You need to construct the world around his behaviour. People who talk about it, try to help him, those who know but who are sworn to secrecy, his own excuses as to what’s going on, and a whole host of other ways of making it feel real.

What you can’t do is just have everyone shrugs their shoulders and wait for Ch.36 when all is revealed.
If you found this post of interest, please give it a retweet. Cheers.


Michael Offutt, Phantom Reader said...

I definitely found this post interesting. I'm pretty sure I accomplished this tactic without knowing that I was setting out to do this, but I think I'd have to disagree that people will always believe it. There are always going to be some who get mad at the explanation because of personal experiences or beliefs.

Alex J. Cavanaugh said...

Building up and a few answers along the way helps!

mooderino said...

@Michael-true, there are some people who are never going to see it your way.

@Alex-a few answers along the way, even if they lead to more questions, always helps.

Jason Runnels said...

Thank you for tarnishing my innocent image of cucumbers ;-)
Great post!

mooderino said...

@Jason-cheers (no cucumbers were harmed in the writing of this post).

LD Masterson said...

I thing I've got my cards in place for the readers, going back to make sure the MC saw them too. Thanks.

Rachna Chhabria said...

I have realized that answering a few questions along the way goes a long way in building a rapport with readers. Springing everything on them on the last page is a huge no-no.

Beverly Diehl said...

Personally, I love going back and planting little Easter eggs that will pay off for the reader. It's a lot of fun as a writer to do this in the editing process, find out where to slip them in so they seem innocuous, but actually have a purpose.

mooderino said...

@LD - welcome.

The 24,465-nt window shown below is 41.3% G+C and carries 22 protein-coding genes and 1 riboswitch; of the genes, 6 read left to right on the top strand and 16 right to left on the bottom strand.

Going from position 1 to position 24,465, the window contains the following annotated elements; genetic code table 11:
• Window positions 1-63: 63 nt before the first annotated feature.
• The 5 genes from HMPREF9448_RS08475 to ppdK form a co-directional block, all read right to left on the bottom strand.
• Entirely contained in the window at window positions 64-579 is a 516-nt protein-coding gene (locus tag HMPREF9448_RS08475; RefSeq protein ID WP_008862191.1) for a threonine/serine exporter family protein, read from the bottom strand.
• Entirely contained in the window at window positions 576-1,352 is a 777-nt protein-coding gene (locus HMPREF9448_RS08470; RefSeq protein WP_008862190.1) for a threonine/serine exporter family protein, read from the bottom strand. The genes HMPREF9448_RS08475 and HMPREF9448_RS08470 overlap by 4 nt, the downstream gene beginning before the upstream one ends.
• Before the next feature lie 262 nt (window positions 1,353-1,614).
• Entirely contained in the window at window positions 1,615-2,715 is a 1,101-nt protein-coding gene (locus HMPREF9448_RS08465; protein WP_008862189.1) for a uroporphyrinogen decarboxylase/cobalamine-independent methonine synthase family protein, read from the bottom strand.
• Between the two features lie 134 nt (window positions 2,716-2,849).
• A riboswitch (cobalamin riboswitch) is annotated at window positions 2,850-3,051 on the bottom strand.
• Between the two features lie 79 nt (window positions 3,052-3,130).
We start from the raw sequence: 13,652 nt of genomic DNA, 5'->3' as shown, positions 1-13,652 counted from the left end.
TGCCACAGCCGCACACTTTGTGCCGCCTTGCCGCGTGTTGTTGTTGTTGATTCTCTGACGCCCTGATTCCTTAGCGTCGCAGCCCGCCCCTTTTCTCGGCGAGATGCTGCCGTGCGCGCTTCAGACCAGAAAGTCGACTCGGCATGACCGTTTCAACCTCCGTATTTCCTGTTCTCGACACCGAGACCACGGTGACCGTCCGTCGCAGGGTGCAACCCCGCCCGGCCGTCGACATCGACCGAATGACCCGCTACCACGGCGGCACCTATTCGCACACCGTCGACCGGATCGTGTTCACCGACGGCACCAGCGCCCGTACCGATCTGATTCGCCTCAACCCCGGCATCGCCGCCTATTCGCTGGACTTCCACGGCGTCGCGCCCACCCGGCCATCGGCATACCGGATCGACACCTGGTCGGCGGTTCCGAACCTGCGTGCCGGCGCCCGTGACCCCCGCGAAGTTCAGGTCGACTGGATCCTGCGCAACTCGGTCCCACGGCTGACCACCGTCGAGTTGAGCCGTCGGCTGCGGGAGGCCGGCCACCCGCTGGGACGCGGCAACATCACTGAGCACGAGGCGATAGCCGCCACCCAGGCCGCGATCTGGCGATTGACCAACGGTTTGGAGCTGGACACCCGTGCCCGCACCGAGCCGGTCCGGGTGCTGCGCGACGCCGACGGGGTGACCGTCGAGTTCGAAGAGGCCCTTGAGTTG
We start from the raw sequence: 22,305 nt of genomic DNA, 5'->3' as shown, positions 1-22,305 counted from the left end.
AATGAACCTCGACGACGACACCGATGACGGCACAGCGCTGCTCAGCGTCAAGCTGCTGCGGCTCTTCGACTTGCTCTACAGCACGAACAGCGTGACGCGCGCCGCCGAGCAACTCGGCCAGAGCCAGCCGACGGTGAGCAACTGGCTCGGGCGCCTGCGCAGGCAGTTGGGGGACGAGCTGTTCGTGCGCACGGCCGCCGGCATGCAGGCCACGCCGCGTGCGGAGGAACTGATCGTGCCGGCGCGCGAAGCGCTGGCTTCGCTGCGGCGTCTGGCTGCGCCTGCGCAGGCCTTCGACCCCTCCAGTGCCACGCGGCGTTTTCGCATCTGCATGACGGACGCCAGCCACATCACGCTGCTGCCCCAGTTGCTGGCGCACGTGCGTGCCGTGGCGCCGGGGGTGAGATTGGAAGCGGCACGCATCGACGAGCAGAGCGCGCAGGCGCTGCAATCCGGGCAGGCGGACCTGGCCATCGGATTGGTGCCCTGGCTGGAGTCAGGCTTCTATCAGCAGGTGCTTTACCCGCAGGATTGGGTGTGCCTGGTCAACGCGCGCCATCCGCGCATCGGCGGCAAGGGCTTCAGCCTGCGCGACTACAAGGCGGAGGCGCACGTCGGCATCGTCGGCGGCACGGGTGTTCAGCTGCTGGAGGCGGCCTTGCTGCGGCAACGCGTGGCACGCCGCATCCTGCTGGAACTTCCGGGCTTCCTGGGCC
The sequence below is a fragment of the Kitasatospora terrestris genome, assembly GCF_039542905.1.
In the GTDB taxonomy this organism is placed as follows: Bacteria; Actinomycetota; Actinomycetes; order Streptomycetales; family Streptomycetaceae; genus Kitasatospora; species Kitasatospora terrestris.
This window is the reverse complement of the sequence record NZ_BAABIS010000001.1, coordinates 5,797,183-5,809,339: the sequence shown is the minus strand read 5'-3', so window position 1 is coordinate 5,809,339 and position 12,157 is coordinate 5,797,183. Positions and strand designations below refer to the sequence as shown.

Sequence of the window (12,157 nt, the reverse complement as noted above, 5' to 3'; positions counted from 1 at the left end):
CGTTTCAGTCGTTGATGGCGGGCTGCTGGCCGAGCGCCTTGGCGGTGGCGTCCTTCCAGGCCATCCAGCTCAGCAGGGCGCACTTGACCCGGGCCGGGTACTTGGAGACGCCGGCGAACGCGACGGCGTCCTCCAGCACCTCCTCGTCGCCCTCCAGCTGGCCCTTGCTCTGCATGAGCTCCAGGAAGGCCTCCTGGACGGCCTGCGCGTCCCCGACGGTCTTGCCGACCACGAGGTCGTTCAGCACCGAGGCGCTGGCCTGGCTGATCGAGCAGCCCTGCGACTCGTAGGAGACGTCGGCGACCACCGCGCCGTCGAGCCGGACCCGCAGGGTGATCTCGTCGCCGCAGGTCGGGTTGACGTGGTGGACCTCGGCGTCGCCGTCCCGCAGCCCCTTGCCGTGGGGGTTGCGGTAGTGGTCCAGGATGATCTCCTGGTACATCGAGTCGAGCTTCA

@Rachna - it's a long time to wait if you get no answers until right at the end.

@Beverly - works well if they seem to be there for an unrelated reason, but turn out to have additional meaning once you get far enough into the story.

Catch My Words said...

It's good to know that anything can work. I'll keep that in mind the next time I get a crazy idea. As far as the planning and planting, that advice sounds a lot like the advice I got from Newbury winner Linda Sue Park.

mooderino said...

@Joyce - Plagiarism! I will notify my lawyers immediately.

Charmaine Clancy said...

Agree completely, so I just need one of my characters to say 'because it's in the script', and all is explained :)

Elise Fallson said...

"Laying the foundations of what’s to come without giving things away is a difficult skill." <=== Yes! I agree anything goes as long as it makes sense, but pacing is definitely important and difficult. I don't want to reveal too much but at the same time I don't want readers to get frustrated waiting for answers, it's a tough balancing act.

Also, I wanted to let you know I passed on the 7X7 Link award your way. You may not have time for these sorts of things but I did want to give you a shout out because I really like what you are doing here with your blog. Thank you for all the great information and advice you pass onto us. It is much appreciated. (:

mooderino said...

@Charmaine-if you're writing post-modern fiction, yes.

@Elise - thanks for the award and the kind words.

Lydia Kang said...

It's true. You can put some crazy stuff in there, but if it's crafted well, anything can work.